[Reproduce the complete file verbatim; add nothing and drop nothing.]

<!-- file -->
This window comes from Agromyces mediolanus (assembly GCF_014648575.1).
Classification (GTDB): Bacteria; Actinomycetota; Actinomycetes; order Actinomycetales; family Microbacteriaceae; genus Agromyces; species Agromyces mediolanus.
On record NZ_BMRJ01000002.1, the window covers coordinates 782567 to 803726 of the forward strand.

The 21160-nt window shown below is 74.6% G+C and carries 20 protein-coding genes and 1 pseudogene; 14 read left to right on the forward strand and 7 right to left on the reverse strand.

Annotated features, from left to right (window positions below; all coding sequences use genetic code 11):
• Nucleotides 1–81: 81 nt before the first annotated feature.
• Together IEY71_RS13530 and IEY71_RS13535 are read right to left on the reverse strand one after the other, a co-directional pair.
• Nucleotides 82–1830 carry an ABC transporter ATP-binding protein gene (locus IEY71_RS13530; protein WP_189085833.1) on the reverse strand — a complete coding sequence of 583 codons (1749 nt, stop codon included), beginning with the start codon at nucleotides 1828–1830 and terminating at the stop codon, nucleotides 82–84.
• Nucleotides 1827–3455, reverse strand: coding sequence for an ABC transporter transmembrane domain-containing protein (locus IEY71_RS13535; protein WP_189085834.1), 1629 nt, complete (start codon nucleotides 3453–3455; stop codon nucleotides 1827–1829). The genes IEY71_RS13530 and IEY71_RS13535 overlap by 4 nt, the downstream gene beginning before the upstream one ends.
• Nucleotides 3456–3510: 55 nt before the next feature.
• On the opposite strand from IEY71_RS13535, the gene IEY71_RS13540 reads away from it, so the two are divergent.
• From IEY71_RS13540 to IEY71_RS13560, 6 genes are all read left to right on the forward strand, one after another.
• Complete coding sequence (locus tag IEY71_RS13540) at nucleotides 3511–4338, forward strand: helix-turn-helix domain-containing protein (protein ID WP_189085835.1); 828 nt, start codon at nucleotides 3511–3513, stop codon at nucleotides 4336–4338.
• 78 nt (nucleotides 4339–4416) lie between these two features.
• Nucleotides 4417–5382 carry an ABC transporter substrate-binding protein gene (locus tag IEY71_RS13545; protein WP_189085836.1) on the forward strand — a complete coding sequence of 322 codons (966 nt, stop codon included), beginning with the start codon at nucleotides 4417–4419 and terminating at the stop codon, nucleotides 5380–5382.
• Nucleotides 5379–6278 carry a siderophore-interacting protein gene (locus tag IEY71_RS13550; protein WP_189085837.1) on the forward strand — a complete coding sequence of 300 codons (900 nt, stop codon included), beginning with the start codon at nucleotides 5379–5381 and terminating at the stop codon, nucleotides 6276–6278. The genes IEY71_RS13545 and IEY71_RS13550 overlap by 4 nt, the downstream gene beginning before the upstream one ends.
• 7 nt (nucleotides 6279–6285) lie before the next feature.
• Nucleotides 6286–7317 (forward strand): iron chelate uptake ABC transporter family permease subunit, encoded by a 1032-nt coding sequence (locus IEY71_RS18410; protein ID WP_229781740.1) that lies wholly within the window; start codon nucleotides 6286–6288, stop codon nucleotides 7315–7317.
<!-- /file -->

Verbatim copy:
This window comes from Agromyces mediolanus (assembly GCF_014648575.1).
Classification (GTDB): Bacteria; Actinomycetota; Actinomycetes; order Actinomycetales; family Microbacteriaceae; genus Agromyces; species Agromyces mediolanus.
On record NZ_BMRJ01000002.1, the window covers coordinates 782567 to 803726 of the forward strand.

The 21160-nt window shown below is 74.6% G+C and carries 20 protein-coding genes and 1 pseudogene; 14 read left to right on the forward strand and 7 right to left on the reverse strand.

Annotated features, from left to right (window positions below; all coding sequences use genetic code 11):
• Nucleotides 1–81: 81 nt before the first annotated feature.
• Together IEY71_RS13530 and IEY71_RS13535 are read right to left on the reverse strand one after the other, a co-directional pair.
• Nucleotides 82–1830 carry an ABC transporter ATP-binding protein gene (locus IEY71_RS13530; protein WP_189085833.1) on the reverse strand — a complete coding sequence of 583 codons (1749 nt, stop codon included), beginning with the start codon at nucleotides 1828–1830 and terminating at the stop codon, nucleotides 82–84.
• Nucleotides 1827–3455, reverse strand: coding sequence for an ABC transporter transmembrane domain-containing protein (locus IEY71_RS13535; protein WP_189085834.1), 1629 nt, complete (start codon nucleotides 3453–3455; stop codon nucleotides 1827–1829). The genes IEY71_RS13530 and IEY71_RS13535 overlap by 4 nt, the downstream gene beginning before the upstream one ends.
• Nucleotides 3456–3510: 55 nt before the next feature.
• On the opposite strand from IEY71_RS13535, the gene IEY71_RS13540 reads away from it, so the two are divergent.
• From IEY71_RS13540 to IEY71_RS13560, 6 genes are all read left to right on the forward strand, one after another.
• Complete coding sequence (locus tag IEY71_RS13540) at nucleotides 3511–4338, forward strand: helix-turn-helix domain-containing protein (protein ID WP_189085835.1); 828 nt, start codon at nucleotides 3511–3513, stop codon at nucleotides 4336–4338.
• 78 nt (nucleotides 4339–4416) lie between these two features.
• Nucleotides 4417–5382 carry an ABC transporter substrate-binding protein gene (locus tag IEY71_RS13545; protein WP_189085836.1) on the forward strand — a complete coding sequence of 322 codons (966 nt, stop codon included), beginning with the start codon at nucleotides 4417–4419 and terminating at the stop codon, nucleotides 5380–5382.
• Nucleotides 5379–6278 carry a siderophore-interacting protein gene (locus tag IEY71_RS13550; protein WP_189085837.1) on the forward strand — a complete coding sequence of 300 codons (900 nt, stop codon included), beginning with the start codon at nucleotides 5379–5381 and terminating at the stop codon, nucleotides 6276–6278. The genes IEY71_RS13545 and IEY71_RS13550 overlap by 4 nt, the downstream gene beginning before the upstream one ends.
• 7 nt (nucleotides 6279–6285) lie before the next feature.
• Nucleotides 6286–7317 (forward strand): iron chelate uptake ABC transporter family permease subunit, encoded by a 1032-nt coding sequence (locus IEY71_RS18410; protein ID WP_229781740.1) that lies wholly within the window; start codon nucleotides 6286–6288, stop codon nucleotides 7315–7317.